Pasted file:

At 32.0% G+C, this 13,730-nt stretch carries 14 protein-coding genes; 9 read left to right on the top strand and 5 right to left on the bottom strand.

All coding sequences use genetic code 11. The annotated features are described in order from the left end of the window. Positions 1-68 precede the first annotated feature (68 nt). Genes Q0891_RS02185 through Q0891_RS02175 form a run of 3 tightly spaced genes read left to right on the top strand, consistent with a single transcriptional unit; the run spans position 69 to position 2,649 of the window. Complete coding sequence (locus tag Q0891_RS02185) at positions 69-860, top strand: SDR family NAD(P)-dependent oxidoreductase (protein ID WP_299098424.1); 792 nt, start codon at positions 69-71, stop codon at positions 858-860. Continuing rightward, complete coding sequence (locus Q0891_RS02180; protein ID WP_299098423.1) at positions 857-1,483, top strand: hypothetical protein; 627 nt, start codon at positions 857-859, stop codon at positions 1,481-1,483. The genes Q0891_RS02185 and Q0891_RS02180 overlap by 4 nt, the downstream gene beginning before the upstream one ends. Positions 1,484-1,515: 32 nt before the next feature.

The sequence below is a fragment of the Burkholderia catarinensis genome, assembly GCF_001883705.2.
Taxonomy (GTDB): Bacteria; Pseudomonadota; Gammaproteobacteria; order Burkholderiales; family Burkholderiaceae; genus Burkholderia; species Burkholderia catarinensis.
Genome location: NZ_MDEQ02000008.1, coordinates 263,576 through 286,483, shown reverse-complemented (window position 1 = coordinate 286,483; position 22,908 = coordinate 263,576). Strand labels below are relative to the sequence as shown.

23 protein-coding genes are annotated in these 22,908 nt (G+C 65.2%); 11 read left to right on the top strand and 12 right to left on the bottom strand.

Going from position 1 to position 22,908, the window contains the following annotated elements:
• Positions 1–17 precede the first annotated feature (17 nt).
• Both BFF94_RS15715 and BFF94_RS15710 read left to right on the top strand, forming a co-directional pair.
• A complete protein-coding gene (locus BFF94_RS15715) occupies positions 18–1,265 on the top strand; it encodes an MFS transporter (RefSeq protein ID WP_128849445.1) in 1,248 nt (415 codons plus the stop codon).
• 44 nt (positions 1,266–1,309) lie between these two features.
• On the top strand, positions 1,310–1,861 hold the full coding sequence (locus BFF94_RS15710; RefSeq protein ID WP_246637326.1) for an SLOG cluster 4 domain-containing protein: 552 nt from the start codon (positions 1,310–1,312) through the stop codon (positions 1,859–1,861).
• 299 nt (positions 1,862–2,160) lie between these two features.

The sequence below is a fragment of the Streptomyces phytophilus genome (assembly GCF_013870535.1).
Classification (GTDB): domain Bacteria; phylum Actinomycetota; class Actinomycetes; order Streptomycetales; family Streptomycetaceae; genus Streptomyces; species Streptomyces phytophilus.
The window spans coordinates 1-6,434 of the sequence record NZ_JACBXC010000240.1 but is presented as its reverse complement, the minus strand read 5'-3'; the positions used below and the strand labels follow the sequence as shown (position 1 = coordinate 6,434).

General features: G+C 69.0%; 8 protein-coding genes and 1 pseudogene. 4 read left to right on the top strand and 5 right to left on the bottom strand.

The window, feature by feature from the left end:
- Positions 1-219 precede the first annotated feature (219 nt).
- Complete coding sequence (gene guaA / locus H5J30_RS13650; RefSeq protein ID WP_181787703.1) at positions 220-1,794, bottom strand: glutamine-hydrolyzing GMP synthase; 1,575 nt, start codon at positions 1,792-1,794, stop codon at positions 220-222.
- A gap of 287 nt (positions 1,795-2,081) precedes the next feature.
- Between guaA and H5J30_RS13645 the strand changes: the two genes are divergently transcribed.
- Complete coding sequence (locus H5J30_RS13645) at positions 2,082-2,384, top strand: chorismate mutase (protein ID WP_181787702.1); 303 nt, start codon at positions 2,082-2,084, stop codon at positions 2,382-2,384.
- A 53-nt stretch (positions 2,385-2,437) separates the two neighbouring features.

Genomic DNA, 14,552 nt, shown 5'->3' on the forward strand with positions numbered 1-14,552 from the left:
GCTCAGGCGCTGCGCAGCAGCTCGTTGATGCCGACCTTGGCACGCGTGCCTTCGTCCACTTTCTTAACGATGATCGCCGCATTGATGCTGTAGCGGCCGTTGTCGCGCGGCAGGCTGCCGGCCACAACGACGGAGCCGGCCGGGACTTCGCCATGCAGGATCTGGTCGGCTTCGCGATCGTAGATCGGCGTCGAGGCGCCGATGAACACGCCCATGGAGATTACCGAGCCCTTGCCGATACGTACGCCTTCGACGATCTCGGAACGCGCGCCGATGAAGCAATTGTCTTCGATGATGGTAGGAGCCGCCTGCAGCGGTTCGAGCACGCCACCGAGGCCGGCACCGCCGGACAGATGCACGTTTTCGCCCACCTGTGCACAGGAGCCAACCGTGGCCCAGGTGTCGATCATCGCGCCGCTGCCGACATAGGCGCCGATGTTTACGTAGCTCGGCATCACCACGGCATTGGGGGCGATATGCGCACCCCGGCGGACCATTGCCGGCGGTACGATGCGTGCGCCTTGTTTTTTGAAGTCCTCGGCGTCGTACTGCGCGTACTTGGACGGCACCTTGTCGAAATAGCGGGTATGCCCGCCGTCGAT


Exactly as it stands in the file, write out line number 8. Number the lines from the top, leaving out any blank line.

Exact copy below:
• Positions 1–17 precede the first annotated feature (17 nt).